Report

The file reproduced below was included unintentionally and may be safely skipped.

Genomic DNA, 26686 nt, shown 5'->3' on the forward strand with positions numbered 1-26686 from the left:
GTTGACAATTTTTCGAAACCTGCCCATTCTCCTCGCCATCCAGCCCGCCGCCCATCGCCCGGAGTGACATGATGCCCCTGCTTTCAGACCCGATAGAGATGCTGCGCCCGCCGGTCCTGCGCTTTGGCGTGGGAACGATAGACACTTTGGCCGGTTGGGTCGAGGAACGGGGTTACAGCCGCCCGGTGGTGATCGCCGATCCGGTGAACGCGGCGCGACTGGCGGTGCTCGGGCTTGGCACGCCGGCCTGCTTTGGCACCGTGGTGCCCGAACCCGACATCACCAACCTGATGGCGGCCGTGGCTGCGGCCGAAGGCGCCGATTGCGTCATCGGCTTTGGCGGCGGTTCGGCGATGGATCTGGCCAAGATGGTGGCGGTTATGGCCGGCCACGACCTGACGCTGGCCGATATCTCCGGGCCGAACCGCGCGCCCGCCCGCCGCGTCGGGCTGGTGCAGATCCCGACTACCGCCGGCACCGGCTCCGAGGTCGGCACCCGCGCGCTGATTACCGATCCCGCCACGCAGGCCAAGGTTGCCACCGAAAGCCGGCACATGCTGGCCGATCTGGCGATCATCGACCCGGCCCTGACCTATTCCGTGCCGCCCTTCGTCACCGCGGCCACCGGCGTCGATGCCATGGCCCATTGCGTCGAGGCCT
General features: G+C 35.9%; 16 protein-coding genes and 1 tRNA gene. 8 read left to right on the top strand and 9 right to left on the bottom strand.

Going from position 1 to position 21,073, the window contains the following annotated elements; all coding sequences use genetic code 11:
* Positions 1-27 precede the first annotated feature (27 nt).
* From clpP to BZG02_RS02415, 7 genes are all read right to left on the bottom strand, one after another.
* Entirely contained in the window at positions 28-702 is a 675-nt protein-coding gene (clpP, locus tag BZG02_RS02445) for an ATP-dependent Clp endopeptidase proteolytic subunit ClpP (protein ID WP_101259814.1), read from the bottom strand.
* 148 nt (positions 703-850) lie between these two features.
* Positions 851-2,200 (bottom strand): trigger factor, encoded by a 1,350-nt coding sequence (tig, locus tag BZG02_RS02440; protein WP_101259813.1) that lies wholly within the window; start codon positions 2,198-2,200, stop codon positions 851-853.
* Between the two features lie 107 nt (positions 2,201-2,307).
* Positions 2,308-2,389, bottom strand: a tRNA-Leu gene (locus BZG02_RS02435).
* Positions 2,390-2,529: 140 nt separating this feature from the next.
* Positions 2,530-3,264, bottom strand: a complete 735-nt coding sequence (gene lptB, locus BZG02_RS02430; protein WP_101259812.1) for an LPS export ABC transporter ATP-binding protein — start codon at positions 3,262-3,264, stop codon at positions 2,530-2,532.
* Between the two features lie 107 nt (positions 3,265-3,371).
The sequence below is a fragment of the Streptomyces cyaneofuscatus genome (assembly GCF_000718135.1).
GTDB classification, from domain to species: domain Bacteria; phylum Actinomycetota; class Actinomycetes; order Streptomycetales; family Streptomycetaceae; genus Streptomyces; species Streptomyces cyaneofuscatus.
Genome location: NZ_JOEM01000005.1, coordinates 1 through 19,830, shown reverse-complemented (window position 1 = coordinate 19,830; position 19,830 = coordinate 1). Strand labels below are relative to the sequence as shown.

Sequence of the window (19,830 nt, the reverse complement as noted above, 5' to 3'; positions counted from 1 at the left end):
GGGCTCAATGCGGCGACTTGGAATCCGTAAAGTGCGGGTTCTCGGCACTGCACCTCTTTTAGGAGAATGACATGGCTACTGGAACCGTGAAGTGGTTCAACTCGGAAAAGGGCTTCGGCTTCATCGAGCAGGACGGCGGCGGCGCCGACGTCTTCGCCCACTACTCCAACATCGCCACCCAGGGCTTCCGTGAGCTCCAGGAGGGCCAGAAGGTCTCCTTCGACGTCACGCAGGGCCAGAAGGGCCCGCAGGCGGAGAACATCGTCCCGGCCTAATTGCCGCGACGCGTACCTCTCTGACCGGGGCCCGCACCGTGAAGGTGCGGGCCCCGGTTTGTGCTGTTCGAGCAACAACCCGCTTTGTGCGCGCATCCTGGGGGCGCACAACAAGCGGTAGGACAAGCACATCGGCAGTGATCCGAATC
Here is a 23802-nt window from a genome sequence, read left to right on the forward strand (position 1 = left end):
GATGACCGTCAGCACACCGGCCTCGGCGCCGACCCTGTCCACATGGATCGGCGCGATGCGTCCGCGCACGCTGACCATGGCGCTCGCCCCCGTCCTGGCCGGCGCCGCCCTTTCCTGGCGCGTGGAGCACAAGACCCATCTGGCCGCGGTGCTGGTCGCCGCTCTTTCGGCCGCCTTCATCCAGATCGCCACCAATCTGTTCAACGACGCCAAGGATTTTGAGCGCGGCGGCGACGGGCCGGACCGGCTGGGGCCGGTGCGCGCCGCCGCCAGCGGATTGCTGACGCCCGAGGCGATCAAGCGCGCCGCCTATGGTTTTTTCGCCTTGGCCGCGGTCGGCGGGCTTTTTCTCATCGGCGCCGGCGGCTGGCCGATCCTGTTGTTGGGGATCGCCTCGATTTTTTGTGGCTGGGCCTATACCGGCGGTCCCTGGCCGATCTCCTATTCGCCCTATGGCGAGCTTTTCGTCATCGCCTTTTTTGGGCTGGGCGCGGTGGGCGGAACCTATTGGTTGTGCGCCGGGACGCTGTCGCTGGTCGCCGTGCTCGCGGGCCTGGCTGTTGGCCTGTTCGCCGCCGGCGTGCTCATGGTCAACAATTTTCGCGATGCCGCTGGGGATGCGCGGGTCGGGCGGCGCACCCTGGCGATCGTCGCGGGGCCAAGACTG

The Binomial Distribution Karl L. Wuensch Department of Psychology East Carolina University A Binomial Experiment • consists of n identical trials. • each trial results in one of two outcomes, a “success” or a “failure.” • the probabilities of success ( p ) and of failure ( q = 1 - p ) are constant across trials. • trials are independent, not affected by the outcome of other trials. • Y is the number of successes in n trials. P Y y n! y p q n y y ! (n - y) ! • P(Y = y) may also be determined by reference to a binomial table. • The binomial distribution has: np 2 npq Binomial Hypotheses, Directional • H0: Mothers cannot identify their babies by scent alone, binomial p .5 • H1: Yes they can, binomial p > .5 • The data: 18 of 25 mothers correctly identified their baby. • P(Y 18 | n = 25, p = .5) = • 1 - P(Y < 17 | n = 25, p = .5) = .022 Mothers were allowed to smell two articles of infant’s clothing and asked to pick the one which was their infant’s. They were successful in doing so 72% of the time, significantly more often than would be expected by chance, exact binomial p (one-tailed) = .022. The Basenji is fearful of strangers. The cocker spaniel is not. What About A Cockenji? Inheritance of Fearfulness • • • • • • • John Paul Scott and John Fuller Basenji x Basenji fearful pups Cocker x Cocker fearless pups Basenji x Cocker fearful pups Dominant F gene codes for Fearfulness Recessive f gene codes for fearlessness F1 dogs are heterozygous, Ff Breed F1 Dogs With Each Other Mother Father F f F FF Ff f fF ff Binomial Hypotheses: Nondirectional • H0: 75% of the babies will fear strangers, binomial p = .75. • H1: binomial p .75 • The data: 18 of 25 puppies were fearful of strangers. • Under the null, we expect 75% of pups to be fearful. 18/25 = 72% were. • psig = 2P(Y 18 | n = 25, p = .75) • “p = 2*PROBBNML(.75, 25, 18);” • p = .8778 • The high value of p indicates very good fit between the null hypothesis and the data. Eighteen of 25 pups (72%) born to F1 parents were fearful of strangers. The obtained proportion was not significantly different from the expected .75, p = .88 Normal Approximation • If falls within 0 to n, then the binomial approximation should be good. • We want P(Y ≥ 18 | n = 25, p = .5). 25 (. 5 ) 2 25 (. 5 )(. 5 ) 12 . 5 2 ( 2 . 5 ) 7 . 5 17 . 5 • which is contained within 0 25, so approximation should be good. Correction for Continuity • When computing the z, move the observed value of Y one-half point towards the mean under the null. z 17 . 5 12 . 5 2 .5 • psig = .0228 2 The Binomial Sign Test • Design = Matched Pairs • Pre and post data for patients given a blood pressure treatment • Of 10 patients, 9 had lower pressure at post-test. • Under the null of no effect of treatment, we expect .5(10) = 5 lower and 5 higher. • H0: The treatment has no effect on blood pressure, binomial p = .5 • H1: The treatment does affect blood pressure, binomial p .5 • 2P(Y 9 n = 10, p = .5) = • 1-(2P(Y < 8 n = 10, p = .5)) = .0215 An exact binomial sign test indicated that the treatment significantly lowered blood pressure, 9 of 10 patients having post-treatment pressure lower than their pre-treatment pressure, p = .021.